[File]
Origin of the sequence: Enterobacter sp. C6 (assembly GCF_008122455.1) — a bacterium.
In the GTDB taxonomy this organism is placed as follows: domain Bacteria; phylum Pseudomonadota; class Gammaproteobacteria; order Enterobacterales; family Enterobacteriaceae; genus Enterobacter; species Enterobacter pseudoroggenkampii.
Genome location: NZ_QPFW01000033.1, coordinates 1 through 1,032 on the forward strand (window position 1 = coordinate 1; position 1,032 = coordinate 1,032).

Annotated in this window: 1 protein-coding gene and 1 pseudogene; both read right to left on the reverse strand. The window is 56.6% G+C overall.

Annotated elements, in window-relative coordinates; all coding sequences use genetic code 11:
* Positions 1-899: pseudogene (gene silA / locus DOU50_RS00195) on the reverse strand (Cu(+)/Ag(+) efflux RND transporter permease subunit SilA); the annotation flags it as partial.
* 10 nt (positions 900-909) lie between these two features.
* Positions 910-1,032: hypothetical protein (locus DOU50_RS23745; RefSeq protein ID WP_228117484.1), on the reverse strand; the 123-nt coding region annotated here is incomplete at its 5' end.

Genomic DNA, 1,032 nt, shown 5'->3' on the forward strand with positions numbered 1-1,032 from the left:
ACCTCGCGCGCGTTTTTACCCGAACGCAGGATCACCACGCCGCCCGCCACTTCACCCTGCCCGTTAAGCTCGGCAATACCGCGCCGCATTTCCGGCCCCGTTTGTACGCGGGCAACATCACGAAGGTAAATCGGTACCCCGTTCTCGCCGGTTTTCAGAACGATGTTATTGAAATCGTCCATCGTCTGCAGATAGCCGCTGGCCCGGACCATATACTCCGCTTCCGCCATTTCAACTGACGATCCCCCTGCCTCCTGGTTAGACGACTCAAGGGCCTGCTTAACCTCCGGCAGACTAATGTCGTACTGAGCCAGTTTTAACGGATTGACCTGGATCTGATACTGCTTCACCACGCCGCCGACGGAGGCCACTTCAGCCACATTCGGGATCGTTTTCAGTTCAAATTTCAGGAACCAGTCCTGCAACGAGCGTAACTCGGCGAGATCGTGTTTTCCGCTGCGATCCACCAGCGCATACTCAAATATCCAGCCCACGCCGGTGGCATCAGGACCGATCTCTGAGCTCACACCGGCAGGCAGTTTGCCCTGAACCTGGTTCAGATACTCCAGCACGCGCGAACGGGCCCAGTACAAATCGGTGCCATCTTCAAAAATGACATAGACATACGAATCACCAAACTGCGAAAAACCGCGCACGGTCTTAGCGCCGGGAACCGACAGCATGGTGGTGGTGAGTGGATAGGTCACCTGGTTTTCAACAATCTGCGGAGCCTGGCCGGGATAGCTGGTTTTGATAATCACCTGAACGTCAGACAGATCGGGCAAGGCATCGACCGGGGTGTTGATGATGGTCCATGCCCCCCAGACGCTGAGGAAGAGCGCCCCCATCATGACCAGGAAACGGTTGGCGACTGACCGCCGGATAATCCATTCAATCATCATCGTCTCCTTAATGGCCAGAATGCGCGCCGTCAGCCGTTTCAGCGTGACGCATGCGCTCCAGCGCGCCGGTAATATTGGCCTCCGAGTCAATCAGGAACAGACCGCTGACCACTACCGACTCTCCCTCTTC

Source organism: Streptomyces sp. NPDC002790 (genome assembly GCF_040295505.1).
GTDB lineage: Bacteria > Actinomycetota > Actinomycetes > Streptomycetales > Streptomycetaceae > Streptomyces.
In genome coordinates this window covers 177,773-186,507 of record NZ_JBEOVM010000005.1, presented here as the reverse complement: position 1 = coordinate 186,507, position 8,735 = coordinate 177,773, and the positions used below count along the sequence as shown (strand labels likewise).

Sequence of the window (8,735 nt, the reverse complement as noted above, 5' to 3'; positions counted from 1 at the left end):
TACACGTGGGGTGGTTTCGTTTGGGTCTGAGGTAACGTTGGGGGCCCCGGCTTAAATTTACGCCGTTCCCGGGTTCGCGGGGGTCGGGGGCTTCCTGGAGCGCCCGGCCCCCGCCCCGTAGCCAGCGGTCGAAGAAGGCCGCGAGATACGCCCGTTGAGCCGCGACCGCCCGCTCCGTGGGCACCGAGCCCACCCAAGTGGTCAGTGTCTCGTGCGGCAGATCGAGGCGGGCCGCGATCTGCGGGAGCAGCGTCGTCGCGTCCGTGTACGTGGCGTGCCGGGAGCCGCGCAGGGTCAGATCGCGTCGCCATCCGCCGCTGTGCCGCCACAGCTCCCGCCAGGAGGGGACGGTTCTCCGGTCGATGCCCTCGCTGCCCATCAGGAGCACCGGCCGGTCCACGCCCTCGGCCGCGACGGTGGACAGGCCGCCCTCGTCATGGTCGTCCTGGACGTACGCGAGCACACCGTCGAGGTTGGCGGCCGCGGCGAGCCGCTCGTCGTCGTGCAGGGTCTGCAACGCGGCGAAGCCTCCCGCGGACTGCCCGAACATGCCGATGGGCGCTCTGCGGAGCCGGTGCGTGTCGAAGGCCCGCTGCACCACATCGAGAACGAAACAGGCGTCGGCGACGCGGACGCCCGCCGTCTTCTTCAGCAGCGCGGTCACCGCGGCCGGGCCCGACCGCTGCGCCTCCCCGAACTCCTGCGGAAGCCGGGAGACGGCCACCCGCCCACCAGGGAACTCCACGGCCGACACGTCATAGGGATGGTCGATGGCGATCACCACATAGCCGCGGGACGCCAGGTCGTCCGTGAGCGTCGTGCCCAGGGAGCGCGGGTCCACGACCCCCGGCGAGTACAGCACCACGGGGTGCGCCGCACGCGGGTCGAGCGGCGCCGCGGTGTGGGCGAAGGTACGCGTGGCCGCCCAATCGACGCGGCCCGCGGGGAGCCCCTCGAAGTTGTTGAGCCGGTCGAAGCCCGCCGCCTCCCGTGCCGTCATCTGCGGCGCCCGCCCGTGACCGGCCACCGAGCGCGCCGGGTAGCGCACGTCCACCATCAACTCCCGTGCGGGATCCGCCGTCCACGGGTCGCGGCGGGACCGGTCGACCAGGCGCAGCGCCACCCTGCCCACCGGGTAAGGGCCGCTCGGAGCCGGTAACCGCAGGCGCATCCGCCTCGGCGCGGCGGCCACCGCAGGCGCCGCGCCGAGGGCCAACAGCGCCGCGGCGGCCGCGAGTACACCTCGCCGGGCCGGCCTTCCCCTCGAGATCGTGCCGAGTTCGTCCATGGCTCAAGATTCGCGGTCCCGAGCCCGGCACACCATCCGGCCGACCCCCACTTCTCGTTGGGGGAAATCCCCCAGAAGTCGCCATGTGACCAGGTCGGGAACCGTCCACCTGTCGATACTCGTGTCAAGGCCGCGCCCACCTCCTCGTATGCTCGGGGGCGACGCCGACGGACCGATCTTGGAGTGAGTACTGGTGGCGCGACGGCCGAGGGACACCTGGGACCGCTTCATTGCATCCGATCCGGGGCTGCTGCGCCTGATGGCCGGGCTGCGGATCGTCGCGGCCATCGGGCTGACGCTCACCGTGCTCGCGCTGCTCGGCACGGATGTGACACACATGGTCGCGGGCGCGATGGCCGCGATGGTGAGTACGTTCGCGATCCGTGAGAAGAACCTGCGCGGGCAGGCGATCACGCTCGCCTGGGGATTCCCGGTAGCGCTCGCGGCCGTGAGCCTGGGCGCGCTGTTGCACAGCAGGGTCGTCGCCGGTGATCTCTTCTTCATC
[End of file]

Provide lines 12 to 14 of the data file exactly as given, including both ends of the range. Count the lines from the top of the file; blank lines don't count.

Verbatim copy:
GTDB lineage: Bacteria > Actinomycetota > Actinomycetes > Streptomycetales > Streptomycetaceae > Streptomyces.
In genome coordinates this window covers 177,773-186,507 of record NZ_JBEOVM010000005.1, presented here as the reverse complement: position 1 = coordinate 186,507, position 8,735 = coordinate 177,773, and the positions used below count along the sequence as shown (strand labels likewise).

Sequence of the window (8,735 nt, the reverse complement as noted above, 5' to 3'; positions counted from 1 at the left end):